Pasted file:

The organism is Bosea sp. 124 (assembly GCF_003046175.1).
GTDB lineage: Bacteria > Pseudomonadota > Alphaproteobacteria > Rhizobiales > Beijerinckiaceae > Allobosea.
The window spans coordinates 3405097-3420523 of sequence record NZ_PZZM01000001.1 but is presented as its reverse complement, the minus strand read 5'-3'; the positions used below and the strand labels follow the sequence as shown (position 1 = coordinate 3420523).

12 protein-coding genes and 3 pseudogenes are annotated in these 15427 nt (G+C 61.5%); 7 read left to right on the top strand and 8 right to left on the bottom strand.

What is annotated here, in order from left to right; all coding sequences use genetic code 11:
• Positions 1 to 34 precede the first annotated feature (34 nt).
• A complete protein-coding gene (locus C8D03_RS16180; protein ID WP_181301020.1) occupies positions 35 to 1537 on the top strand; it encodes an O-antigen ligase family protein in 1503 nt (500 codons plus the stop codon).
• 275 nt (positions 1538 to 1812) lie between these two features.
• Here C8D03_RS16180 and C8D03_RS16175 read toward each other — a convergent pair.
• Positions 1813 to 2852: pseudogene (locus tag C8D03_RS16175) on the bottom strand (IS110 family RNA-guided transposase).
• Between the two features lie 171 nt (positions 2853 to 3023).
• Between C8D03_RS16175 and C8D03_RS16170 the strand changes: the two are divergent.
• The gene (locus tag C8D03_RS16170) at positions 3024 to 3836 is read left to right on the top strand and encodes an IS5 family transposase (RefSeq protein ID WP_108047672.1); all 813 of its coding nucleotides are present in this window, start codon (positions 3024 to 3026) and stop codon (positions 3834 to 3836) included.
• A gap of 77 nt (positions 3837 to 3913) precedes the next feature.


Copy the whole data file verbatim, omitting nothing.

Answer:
The organism is Bosea sp. 124 (assembly GCF_003046175.1).
GTDB lineage: Bacteria > Pseudomonadota > Alphaproteobacteria > Rhizobiales > Beijerinckiaceae > Allobosea.
The window spans coordinates 3405097-3420523 of sequence record NZ_PZZM01000001.1 but is presented as its reverse complement, the minus strand read 5'-3'; the positions used below and the strand labels follow the sequence as shown (position 1 = coordinate 3420523).

12 protein-coding genes and 3 pseudogenes are annotated in these 15427 nt (G+C 61.5%); 7 read left to right on the top strand and 8 right to left on the bottom strand.

What is annotated here, in order from left to right; all coding sequences use genetic code 11:
• Positions 1 to 34 precede the first annotated feature (34 nt).
• A complete protein-coding gene (locus C8D03_RS16180; protein ID WP_181301020.1) occupies positions 35 to 1537 on the top strand; it encodes an O-antigen ligase family protein in 1503 nt (500 codons plus the stop codon).
• 275 nt (positions 1538 to 1812) lie between these two features.
• Here C8D03_RS16180 and C8D03_RS16175 read toward each other — a convergent pair.
• Positions 1813 to 2852: pseudogene (locus tag C8D03_RS16175) on the bottom strand (IS110 family RNA-guided transposase).
• Between the two features lie 171 nt (positions 2853 to 3023).
• Between C8D03_RS16175 and C8D03_RS16170 the strand changes: the two are divergent.
• The gene (locus tag C8D03_RS16170) at positions 3024 to 3836 is read left to right on the top strand and encodes an IS5 family transposase (RefSeq protein ID WP_108047672.1); all 813 of its coding nucleotides are present in this window, start codon (positions 3024 to 3026) and stop codon (positions 3834 to 3836) included.
• A gap of 77 nt (positions 3837 to 3913) precedes the next feature.